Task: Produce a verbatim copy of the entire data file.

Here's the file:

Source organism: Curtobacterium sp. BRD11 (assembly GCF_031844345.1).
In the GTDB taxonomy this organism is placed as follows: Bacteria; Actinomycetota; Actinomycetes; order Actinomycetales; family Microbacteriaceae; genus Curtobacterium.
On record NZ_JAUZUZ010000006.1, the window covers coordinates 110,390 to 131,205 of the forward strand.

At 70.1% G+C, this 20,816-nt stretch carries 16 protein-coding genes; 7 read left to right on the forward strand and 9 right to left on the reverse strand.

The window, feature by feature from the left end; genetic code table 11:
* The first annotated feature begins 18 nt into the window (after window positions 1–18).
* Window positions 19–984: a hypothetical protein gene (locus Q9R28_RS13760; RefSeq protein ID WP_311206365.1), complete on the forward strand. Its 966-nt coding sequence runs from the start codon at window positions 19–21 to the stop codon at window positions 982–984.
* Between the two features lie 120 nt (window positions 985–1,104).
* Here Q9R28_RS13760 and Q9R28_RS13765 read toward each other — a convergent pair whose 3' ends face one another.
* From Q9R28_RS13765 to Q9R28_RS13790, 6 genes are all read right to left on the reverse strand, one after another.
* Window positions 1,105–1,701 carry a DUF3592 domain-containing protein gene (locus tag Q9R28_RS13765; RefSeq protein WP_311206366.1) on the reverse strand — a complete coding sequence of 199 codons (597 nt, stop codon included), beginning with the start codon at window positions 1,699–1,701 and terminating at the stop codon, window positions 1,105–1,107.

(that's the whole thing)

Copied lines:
Source organism: Curtobacterium sp. BRD11 (assembly GCF_031844345.1).
In the GTDB taxonomy this organism is placed as follows: Bacteria; Actinomycetota; Actinomycetes; order Actinomycetales; family Microbacteriaceae; genus Curtobacterium.
On record NZ_JAUZUZ010000006.1, the window covers coordinates 110,390 to 131,205 of the forward strand.

At 70.1% G+C, this 20,816-nt stretch carries 16 protein-coding genes; 7 read left to right on the forward strand and 9 right to left on the reverse strand.

The window, feature by feature from the left end; genetic code table 11:
* The first annotated feature begins 18 nt into the window (after window positions 1–18).
* Window positions 19–984: a hypothetical protein gene (locus Q9R28_RS13760; RefSeq protein ID WP_311206365.1), complete on the forward strand. Its 966-nt coding sequence runs from the start codon at window positions 19–21 to the stop codon at window positions 982–984.
* Between the two features lie 120 nt (window positions 985–1,104).
* Here Q9R28_RS13760 and Q9R28_RS13765 read toward each other — a convergent pair whose 3' ends face one another.
* From Q9R28_RS13765 to Q9R28_RS13790, 6 genes are all read right to left on the reverse strand, one after another.
* Window positions 1,105–1,701 carry a DUF3592 domain-containing protein gene (locus tag Q9R28_RS13765; RefSeq protein WP_311206366.1) on the reverse strand — a complete coding sequence of 199 codons (597 nt, stop codon included), beginning with the start codon at window positions 1,699–1,701 and terminating at the stop codon, window positions 1,105–1,107.